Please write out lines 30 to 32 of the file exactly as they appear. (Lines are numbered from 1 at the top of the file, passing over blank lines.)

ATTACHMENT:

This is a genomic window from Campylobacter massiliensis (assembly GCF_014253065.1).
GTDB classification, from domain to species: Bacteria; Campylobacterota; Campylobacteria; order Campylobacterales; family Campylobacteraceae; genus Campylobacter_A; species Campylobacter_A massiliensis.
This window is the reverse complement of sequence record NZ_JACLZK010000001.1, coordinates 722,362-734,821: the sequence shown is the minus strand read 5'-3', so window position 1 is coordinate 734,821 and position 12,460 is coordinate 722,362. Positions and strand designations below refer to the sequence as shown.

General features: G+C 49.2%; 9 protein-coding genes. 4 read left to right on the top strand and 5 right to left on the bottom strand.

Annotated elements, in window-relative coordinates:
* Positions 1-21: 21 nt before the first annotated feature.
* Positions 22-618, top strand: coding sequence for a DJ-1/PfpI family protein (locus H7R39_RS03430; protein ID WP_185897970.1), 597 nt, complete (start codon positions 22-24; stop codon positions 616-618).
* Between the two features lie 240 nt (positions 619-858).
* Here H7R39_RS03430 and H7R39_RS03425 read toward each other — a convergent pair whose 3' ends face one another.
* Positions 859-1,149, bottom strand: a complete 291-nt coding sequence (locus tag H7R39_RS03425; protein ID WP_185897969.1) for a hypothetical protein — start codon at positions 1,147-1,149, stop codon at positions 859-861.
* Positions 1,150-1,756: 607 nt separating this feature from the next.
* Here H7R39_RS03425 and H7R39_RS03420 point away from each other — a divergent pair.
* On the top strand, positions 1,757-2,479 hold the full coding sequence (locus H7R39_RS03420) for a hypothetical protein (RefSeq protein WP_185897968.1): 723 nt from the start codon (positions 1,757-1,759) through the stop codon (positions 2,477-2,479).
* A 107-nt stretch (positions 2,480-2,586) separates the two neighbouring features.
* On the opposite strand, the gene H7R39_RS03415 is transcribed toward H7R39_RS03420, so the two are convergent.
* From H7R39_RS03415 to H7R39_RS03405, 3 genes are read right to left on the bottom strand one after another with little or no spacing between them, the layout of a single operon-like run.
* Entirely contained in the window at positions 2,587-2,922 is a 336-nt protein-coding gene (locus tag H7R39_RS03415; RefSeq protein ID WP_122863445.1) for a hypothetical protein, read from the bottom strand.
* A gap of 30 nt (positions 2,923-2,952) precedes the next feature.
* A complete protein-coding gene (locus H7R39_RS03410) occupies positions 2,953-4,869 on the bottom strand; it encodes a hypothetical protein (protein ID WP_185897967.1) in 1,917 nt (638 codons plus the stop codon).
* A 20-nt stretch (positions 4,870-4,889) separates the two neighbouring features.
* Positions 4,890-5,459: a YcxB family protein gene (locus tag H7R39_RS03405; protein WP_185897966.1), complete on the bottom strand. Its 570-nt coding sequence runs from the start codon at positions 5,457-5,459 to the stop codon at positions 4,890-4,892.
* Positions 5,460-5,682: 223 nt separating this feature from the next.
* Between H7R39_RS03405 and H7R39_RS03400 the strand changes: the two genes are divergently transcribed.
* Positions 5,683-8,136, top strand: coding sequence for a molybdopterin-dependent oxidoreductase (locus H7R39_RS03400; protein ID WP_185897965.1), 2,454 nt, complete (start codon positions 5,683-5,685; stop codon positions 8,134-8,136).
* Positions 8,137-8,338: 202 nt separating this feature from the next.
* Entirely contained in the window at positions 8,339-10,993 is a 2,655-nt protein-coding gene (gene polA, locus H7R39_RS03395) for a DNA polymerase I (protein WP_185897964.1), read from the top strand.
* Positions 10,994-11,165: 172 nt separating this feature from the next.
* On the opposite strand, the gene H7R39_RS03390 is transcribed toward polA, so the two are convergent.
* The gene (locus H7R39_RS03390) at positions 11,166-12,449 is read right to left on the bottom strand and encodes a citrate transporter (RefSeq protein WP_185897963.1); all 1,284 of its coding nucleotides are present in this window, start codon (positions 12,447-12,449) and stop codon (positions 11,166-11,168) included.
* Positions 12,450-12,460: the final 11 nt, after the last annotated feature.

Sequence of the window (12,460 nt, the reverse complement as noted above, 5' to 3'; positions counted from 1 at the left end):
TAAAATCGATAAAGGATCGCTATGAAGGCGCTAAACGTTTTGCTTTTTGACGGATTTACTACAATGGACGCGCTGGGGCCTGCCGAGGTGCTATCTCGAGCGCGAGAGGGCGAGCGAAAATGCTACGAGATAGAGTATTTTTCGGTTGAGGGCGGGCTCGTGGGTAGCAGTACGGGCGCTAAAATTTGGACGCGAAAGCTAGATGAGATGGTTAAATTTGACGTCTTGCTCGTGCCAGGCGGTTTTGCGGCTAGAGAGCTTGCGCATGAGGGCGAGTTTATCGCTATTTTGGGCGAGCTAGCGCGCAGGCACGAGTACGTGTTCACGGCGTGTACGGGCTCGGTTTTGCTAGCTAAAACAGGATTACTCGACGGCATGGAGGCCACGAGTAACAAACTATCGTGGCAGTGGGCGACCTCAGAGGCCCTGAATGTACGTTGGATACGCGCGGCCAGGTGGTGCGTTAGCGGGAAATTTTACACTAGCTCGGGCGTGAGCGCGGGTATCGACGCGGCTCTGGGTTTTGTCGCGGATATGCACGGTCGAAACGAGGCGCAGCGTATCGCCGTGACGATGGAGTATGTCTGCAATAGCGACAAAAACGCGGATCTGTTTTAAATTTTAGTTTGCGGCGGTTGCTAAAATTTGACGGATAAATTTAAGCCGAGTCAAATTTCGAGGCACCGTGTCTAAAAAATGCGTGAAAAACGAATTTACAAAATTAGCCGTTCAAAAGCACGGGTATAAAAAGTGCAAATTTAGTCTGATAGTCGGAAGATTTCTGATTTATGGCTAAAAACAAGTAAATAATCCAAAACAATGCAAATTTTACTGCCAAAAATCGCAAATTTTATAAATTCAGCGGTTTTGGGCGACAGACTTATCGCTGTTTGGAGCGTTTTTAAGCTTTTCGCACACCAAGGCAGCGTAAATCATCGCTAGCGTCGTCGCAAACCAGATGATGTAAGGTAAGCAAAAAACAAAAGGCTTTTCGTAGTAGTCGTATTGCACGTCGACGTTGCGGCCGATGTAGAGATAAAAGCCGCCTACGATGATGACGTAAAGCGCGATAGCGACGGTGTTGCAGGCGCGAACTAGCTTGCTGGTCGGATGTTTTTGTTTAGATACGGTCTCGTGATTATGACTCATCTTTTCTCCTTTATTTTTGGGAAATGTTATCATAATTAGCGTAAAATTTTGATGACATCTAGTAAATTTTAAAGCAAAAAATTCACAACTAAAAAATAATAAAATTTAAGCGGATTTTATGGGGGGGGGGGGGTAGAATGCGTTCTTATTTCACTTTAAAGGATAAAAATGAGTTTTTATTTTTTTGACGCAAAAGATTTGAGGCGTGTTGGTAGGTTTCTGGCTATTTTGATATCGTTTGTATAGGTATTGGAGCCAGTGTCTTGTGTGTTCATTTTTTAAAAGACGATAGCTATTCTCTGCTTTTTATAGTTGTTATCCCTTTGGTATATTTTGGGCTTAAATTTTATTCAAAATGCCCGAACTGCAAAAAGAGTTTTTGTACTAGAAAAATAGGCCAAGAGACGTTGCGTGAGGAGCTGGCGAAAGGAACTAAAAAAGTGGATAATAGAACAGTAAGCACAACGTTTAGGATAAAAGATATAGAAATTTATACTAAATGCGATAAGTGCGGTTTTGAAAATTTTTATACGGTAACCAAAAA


* Positions 12,450-12,460: the final 11 nt, after the last annotated feature.

Sequence of the window (12,460 nt, the reverse complement as noted above, 5' to 3'; positions counted from 1 at the left end):
TAAAATCGATAAAGGATCGCTATGAAGGCGCTAAACGTTTTGCTTTTTGACGGATTTACTACAATGGACGCGCTGGGGCCTGCCGAGGTGCTATCTCGAGCGCGAGAGGGCGAGCGAAAATGCTACGAGATAGAGTATTTTTCGGTTGAGGGCGGGCTCGTGGGTAGCAGTACGGGCGCTAAAATTTGGACGCGAAAGCTAGATGAGATGGTTAAATTTGACGTCTTGCTCGTGCCAGGCGGTTTTGCGGCTAGAGAGCTTGCGCATGAGGGCGAGTTTATCGCTATTTTGGGCGAGCTAGCGCGCAGGCACGAGTACGTGTTCACGGCGTGTACGGGCTCGGTTTTGCTAGCTAAAACAGGATTACTCGACGGCATGGAGGCCACGAGTAACAAACTATCGTGGCAGTGGGCGACCTCAGAGGCCCTGAATGTACGTTGGATACGCGCGGCCAGGTGGTGCGTTAGCGGGAAATTTTACACTAGCTCGGGCGTGAGCGCGGGTATCGACGCGGCTCTGGGTTTTGTCGCGGATATGCACGGTCGAAACGAGGCGCAGCGTATCGCCGTGACGATGGAGTATGTCTGCAATAGCGACAAAAACGCGGATCTGTTTTAAATTTTAGTTTGCGGCGGTTGCTAAAATTTGACGGATAAATTTAAGCCGAGTCAAATTTCGAGGCACCGTGTCTAAAAAATGCGTGAAAAACGAATTTACAAAATTAGCCGTTCAAAAGCACGGGTATAAAAAGTGCAAATTTAGTCTGATAGTCGGAAGATTTCTGATTTATGGCTAAAAACAAGTAAATAATCCAAAACAATGCAAATTTTACTGCCAAAAATCGCAAATTTTATAAATTCAGCGGTTTTGGGCGACAGACTTATCGCTGTTTGGAGCGTTTTTAAGCTTTTCGCACACCAAGGCAGCGTAAATCATCGCTAGCGTCGTCGCAAACCAGATGATGTAAGGTAAGCAAAAAACAAAAGGCTTTTCGTAGTAGTCGTATTGCACGTCGACGTTGCGGCCGATGTAGAGATAAAAGCCGCCTACGATGATGACGTAAAGCGCGATAGCGACGGTGTTGCAGGCGCGAACTAGCTTGCTGGTCGGATGTTTTTGTTTAGATACGGTCTCGTGATTATGACTCATCTTTTCTCCTTTATTTTTGGGAAATGTTATCATAATTAGCGTAAAATTTTGATGACATCTAGTAAATTTTAAAGCAAAAAATTCACAACTAAAAAATAATAAAATTTAAGCGGATTTTATGGGGGGGGGGGGGTAGAATGCGTTCTTATTTCACTTTAAAGGATAAAAATGAGTTTTTATTTTTTTGACGCAAAAGATTTGAGGCGTGTTGGTAGGTTTCTGGCTATTTTGATATCGTTTGTATAGGTATTGGAGCCAGTGTCTTGTGTGTTCATTTTTTAAAAGACGATAGCTATTCTCTGCTTTTTATAGTTGTTATCCCTTTGGTATATTTTGGGCTTAAATTTTATTCAAAATGCCCGAACTGCAAAAAGAGTTTTTGTACTAGAAAAATAGGCCAAGAGACGTTGCGTGAGGAGCTGGCGAAAGGAACTAAAAAAGTGGATAATAGAACAGTAAGCACAACGTTTAGGATAAAAGATATAGAAATTTATACTAAATGCGATAAGTGCGGTTTTGAAAATTTTTATACGGTAACCAAAAA